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Andrew Keating, director of communications, 406.657.1104, email@example.com
Photo: Rhett Moak with her first-place sculpture Things That Were Not Wrapped
RMC art instructor wins first place in juried regional show
BILLINGS, September 18, 2015 – On September 11, 2015, Rocky Mountain College art instructor Rhett Moak won first place in the competition, “From the Ground Up XXVII,” a regional juried ceramics exhibition in Las Cruces, New Mexico. Moak submitted two pieces that were accepted into this regional event. Her award-winning piece is called Things That Were Not Wrapped, and Moak’s second submission is Majolica Tray.
“Things That Were Not Wrapped deals with the 2013 Gold Pan Fire, which burned 66 square miles in the Frank Church River of No Return Wilderness where we work as fire lookouts in the summer,” said Moak. “The technique used for the second piece is majolica, a technique I have practiced for some time and one which RMC students I was teaching had the opportunity to practice at the Deruta Majolica Studio/Factory in Italy.”
Rhett and her husband Mark, who is also an art instructor at Rocky Mountain College, have spent thousands of hours observing and recording the effects of fire in their 33 seasons as wilderness fire lookouts. These lookouts have included remote towers in eastern Arizona and, for the past 19 years, along the Frank Church-River of No Return in western Montana and Idaho.
“We are no strangers to large wildland fire observation and have personally experienced a record number of evacuations from our summer perch due to the proximity of fires,” said Moak. “Fire is powerful stuff. The tower we normally staff and much of the country we claim as home during the summer was burned over the 2013 fire season by the Gold Pan Fire.” Moak explained how her lookout tower was evacuated before it burned. She and her husband were relocated to another tower to observe fire activity and relay information to ground crews.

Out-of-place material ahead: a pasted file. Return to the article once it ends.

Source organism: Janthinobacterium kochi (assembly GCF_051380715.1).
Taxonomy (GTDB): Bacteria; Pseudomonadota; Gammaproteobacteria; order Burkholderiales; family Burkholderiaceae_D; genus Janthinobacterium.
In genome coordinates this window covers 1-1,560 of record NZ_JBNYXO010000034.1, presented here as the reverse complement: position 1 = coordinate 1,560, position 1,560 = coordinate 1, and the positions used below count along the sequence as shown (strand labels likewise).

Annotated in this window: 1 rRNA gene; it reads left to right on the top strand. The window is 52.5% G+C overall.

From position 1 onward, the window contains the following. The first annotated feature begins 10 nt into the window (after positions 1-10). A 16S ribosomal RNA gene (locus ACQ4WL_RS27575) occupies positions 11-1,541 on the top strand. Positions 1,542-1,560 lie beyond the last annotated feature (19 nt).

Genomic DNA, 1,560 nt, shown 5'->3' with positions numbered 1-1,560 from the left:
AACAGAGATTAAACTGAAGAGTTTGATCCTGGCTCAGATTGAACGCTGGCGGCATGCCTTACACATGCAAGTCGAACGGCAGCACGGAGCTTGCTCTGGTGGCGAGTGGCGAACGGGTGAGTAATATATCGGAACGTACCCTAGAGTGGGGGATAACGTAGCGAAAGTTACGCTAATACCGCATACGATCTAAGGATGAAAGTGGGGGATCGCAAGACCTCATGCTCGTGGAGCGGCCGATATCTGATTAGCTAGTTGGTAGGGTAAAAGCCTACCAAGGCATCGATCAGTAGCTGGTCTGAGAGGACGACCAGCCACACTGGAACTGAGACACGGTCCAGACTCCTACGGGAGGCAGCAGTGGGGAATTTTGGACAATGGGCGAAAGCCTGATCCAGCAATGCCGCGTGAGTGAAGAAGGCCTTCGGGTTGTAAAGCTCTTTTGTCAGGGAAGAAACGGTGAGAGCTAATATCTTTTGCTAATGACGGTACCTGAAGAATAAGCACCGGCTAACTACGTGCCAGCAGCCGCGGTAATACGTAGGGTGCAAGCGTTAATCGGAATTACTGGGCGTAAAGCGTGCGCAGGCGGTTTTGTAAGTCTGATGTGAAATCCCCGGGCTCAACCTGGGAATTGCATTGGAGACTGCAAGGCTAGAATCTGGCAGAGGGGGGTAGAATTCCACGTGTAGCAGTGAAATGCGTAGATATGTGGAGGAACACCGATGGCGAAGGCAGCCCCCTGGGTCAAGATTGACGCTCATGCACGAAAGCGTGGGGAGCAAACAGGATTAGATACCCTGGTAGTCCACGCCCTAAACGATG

“We know this country intimately well, as we have lived in, hiked in, and observed the ridges and canyons for years,” Moak added. “While we understand and respect the role of fire in the wilderness landscape, in this particular instance, our emotions were understandably conflicted.”
The creature parts of Things That Were Not Wrapped include a fish, a bird, a bear paw, a Downy woodpecker, and a human heart – all of which represent things she observed visually, heard on the forest radio, or felt personally during this fire.
“The woodpecker, which is the central piece, represents hope,” said Moak. “For a woodpecker, the burned forest means a whole lot more real estate to inhabit rather than a forest landscape devastated by fire. This piece is a personal reflection—not a judgment or a solution—on the human role as manager in this instance of wild lands.”
“It was such a great feeling to have two pieces accepted to this exhibition,” said Moak. “I was blown away to get the news, very excited and really thrilled. I feel very humbled to have this honor and look forward to getting back in the studio.”
Moak’s artwork will be on exhibit in the Las Cruces Museum of Art until October 24.